Selling their textiles in the U.S., Europe and even in Japan, the Otavalos are by any measure the most prosperous Native people in South America. Theirs is a fascinating story of economic success and social change. The program is intended for use in Anthropology, Latin American Studies, History, Development and Global Studies.
Producer/Director: Mark Freeman
Cinematographer: Mark Freeman
Sound: Mark Freeman
Editor: Mark Freeman
WEAVING THE FUTURE
Weaving the Future is a video portrait of a unique indigenous community living in the Andean highlands of northern Ecuador. The story of the Otavalo Indians is not a stereotypical tale of “isolated people struggling to survive.” Just the opposite. The people of Otavalo have successfully adapted their traditions of weaving and crafts to the international marketplace.
“I can’t tell you how much pleasure it has given me!” Prof. Jorge Preloran (Ethnographic Filmmaker)
“Engaging and accurate….challenges stereotypes.” Prof. Marc Becker (Historian)
“Excellent” Anibal Buitron (Co-author The Awakening Valley)
Red Earth Film and Video Conference — FINALIST, DOCUMENTARY SHORT
Dreamspeakers Festival — NOMINEE, BEST GLOBAL INDIGENOUS AWARD
Pacific NW Festival of Fictional and Anthropological Cinema — MAYFIELD SPECIAL JURY PRIZE FOR ANTHROPOLOGICAL CINEMA
Imbabura Video Festival
Too often stories of indigenous people are told by outsiders. This documentary is no exception. It’s a story made possible only by the generosity of the people of Otavalo. The weavers of Otavalo travel the world. But many people in the United States might be hard pressed to find Ecuador on a map, let alone have any knowledge of native people. I hope that sharing what I have learned, might open the door for viewers who are curious about our changing, interconnected world.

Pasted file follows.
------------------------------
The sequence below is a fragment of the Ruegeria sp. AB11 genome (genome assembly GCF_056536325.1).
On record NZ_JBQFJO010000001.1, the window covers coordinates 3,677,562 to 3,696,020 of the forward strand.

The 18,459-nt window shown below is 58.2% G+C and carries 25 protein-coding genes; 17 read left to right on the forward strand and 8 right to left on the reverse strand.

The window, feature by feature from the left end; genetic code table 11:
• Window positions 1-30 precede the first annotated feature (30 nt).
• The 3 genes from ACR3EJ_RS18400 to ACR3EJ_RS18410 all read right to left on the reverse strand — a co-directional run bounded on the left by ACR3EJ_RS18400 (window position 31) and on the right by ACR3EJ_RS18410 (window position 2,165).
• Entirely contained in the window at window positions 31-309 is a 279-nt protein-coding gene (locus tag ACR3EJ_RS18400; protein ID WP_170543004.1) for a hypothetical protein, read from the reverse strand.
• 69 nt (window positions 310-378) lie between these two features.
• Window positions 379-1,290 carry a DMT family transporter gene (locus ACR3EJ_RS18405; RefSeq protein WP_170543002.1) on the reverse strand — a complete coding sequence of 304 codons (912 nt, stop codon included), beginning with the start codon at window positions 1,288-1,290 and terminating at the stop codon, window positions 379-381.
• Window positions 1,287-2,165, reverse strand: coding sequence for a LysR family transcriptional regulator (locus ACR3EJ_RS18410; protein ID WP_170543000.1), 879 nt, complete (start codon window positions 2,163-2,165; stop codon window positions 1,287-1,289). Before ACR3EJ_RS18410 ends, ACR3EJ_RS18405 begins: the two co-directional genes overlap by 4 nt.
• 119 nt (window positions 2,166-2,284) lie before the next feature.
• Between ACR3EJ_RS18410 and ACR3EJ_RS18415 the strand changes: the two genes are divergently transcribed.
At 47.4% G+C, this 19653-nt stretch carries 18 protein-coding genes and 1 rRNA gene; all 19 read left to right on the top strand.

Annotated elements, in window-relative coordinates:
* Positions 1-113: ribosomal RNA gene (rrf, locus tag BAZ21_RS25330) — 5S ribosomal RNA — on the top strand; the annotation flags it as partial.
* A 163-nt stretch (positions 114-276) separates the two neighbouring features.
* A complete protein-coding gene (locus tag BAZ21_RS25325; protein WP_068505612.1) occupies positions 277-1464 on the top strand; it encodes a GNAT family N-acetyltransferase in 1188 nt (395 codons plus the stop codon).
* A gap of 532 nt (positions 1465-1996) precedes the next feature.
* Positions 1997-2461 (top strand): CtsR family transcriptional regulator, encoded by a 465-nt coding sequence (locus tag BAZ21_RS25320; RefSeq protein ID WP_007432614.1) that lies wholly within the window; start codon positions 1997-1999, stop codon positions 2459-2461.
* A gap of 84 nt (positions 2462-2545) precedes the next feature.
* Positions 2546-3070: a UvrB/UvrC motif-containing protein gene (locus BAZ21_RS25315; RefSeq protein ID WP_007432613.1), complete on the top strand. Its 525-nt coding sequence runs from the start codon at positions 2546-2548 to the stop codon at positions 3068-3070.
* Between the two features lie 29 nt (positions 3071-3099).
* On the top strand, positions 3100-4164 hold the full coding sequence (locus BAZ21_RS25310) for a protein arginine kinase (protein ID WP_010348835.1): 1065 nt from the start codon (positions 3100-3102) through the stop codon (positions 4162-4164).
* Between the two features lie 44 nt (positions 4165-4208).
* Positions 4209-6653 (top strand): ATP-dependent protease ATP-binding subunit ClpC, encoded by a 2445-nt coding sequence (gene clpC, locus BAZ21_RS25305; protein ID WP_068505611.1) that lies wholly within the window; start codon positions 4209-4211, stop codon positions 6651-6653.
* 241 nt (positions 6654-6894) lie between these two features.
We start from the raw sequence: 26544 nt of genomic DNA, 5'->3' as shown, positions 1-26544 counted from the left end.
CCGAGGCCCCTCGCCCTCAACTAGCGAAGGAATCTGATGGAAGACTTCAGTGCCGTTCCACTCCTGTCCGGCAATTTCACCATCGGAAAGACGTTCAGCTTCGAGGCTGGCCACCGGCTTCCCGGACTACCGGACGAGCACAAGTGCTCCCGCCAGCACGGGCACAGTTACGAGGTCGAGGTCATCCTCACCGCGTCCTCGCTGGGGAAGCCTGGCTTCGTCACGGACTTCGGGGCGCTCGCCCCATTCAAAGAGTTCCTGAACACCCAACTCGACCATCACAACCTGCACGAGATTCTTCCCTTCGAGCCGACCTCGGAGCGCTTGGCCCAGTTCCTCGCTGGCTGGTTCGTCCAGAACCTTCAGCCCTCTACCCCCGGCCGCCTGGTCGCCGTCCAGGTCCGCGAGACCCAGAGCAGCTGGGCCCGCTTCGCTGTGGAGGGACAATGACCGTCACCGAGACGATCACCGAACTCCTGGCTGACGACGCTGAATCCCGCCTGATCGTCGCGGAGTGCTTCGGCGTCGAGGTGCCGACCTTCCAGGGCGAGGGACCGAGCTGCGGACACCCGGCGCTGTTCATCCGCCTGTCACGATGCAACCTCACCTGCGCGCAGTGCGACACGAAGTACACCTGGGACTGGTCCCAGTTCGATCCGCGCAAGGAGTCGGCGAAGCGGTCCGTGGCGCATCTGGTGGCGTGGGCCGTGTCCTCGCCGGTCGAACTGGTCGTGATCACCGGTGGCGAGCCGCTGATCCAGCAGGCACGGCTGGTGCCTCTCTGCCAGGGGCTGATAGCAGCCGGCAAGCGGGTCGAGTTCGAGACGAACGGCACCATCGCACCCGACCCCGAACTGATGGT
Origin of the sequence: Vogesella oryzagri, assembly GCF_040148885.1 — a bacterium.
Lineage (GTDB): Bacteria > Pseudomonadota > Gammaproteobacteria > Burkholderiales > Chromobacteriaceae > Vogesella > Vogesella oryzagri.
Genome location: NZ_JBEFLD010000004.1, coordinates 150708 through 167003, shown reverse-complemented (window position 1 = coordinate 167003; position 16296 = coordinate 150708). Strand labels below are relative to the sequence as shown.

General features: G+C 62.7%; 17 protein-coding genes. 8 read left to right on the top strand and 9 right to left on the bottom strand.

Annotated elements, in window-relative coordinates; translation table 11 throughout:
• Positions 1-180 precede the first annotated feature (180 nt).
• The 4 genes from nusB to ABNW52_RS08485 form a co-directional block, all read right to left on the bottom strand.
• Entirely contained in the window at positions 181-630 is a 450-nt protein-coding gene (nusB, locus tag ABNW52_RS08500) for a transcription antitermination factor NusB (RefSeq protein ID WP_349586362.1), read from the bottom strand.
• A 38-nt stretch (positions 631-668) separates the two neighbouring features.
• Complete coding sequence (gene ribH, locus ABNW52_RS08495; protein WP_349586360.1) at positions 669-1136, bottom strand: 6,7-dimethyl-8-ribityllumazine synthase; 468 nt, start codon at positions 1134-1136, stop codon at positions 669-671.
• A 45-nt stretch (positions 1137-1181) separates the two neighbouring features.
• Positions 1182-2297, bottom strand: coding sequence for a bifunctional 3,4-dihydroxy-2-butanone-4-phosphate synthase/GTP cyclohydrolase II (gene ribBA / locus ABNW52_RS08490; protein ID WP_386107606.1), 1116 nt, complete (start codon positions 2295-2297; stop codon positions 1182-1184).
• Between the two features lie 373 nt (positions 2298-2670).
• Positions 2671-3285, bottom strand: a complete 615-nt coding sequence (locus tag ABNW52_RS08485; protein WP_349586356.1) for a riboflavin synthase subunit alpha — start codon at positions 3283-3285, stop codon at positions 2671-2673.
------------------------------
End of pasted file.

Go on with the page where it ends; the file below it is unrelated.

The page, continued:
The Awakening Valley, by John Collier, Jr. and Aníbal Buitrón
Peguche, Canton of Otavalo, Province of Imbabura, Ecuador: a Study of Andean Indians, by Elsie Clews Parsons
Andean Entrepreneurs: Otavalo Merchants and Musicians in the Global Arena
by Lynn Meisch
Transnational Peasants: Migrations, Networks, and Ethnicity in Andean Ecuador by David Kyle
The Native Leisure Class: Consumption and Cultural Creativity in the Andes Rudi Colloredo-Mansfeld
1″ Video Master
UCLA Film and Televison Archive
Original Master Materials
Smithsonian Institution Research Information System
Senior Film Archivist
Human Studies Film Archive
NHB Room E307 Stop 123f
10th St. and Constitution Ave. NW
Washington, DC. 20560
There are no transcripts available.